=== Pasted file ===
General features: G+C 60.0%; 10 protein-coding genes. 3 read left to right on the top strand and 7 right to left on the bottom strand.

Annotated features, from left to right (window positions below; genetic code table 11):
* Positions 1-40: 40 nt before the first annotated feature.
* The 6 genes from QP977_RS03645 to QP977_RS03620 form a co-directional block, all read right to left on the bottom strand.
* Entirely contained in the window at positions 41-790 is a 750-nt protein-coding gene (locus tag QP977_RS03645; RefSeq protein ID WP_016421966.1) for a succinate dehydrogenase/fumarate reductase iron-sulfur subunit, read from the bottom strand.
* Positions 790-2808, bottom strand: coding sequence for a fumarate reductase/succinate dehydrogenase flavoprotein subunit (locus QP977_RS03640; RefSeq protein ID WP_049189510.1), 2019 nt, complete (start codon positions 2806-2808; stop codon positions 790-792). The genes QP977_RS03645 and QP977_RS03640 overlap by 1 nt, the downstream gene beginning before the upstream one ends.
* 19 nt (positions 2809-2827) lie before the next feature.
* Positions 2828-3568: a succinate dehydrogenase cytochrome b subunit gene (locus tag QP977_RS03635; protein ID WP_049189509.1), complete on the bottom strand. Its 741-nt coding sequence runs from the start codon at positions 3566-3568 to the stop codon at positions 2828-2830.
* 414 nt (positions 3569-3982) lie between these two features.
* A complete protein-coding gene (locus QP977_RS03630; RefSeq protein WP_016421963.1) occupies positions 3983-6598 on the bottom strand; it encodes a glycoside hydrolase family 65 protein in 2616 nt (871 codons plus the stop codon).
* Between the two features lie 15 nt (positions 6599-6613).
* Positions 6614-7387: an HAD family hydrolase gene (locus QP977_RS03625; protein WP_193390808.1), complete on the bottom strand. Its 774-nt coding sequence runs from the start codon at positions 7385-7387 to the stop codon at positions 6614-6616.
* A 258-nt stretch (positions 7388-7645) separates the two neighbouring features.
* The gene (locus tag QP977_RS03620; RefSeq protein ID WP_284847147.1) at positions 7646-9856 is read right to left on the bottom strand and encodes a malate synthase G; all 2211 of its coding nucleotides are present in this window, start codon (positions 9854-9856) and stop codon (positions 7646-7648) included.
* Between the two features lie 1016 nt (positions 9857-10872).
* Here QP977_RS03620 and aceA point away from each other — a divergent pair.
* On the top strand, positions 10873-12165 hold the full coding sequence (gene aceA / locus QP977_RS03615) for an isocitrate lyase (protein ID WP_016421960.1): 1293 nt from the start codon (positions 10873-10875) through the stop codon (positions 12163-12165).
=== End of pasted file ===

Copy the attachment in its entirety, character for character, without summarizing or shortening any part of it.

General features: G+C 60.0%; 10 protein-coding genes. 3 read left to right on the top strand and 7 right to left on the bottom strand.

Annotated features, from left to right (window positions below; genetic code table 11):
* Positions 1-40: 40 nt before the first annotated feature.
* The 6 genes from QP977_RS03645 to QP977_RS03620 form a co-directional block, all read right to left on the bottom strand.
* Entirely contained in the window at positions 41-790 is a 750-nt protein-coding gene (locus tag QP977_RS03645; RefSeq protein ID WP_016421966.1) for a succinate dehydrogenase/fumarate reductase iron-sulfur subunit, read from the bottom strand.
* Positions 790-2808, bottom strand: coding sequence for a fumarate reductase/succinate dehydrogenase flavoprotein subunit (locus QP977_RS03640; RefSeq protein ID WP_049189510.1), 2019 nt, complete (start codon positions 2806-2808; stop codon positions 790-792). The genes QP977_RS03645 and QP977_RS03640 overlap by 1 nt, the downstream gene beginning before the upstream one ends.
* 19 nt (positions 2809-2827) lie before the next feature.
* Positions 2828-3568: a succinate dehydrogenase cytochrome b subunit gene (locus tag QP977_RS03635; protein ID WP_049189509.1), complete on the bottom strand. Its 741-nt coding sequence runs from the start codon at positions 3566-3568 to the stop codon at positions 2828-2830.
* 414 nt (positions 3569-3982) lie between these two features.
* A complete protein-coding gene (locus QP977_RS03630; RefSeq protein WP_016421963.1) occupies positions 3983-6598 on the bottom strand; it encodes a glycoside hydrolase family 65 protein in 2616 nt (871 codons plus the stop codon).
* Between the two features lie 15 nt (positions 6599-6613).
* Positions 6614-7387: an HAD family hydrolase gene (locus QP977_RS03625; protein WP_193390808.1), complete on the bottom strand. Its 774-nt coding sequence runs from the start codon at positions 7385-7387 to the stop codon at positions 6614-6616.
* A 258-nt stretch (positions 7388-7645) separates the two neighbouring features.
* The gene (locus tag QP977_RS03620; RefSeq protein ID WP_284847147.1) at positions 7646-9856 is read right to left on the bottom strand and encodes a malate synthase G; all 2211 of its coding nucleotides are present in this window, start codon (positions 9854-9856) and stop codon (positions 7646-7648) included.
* Between the two features lie 1016 nt (positions 9857-10872).
* Here QP977_RS03620 and aceA point away from each other — a divergent pair.
* On the top strand, positions 10873-12165 hold the full coding sequence (gene aceA / locus QP977_RS03615) for an isocitrate lyase (protein ID WP_016421960.1): 1293 nt from the start codon (positions 10873-10875) through the stop codon (positions 12163-12165).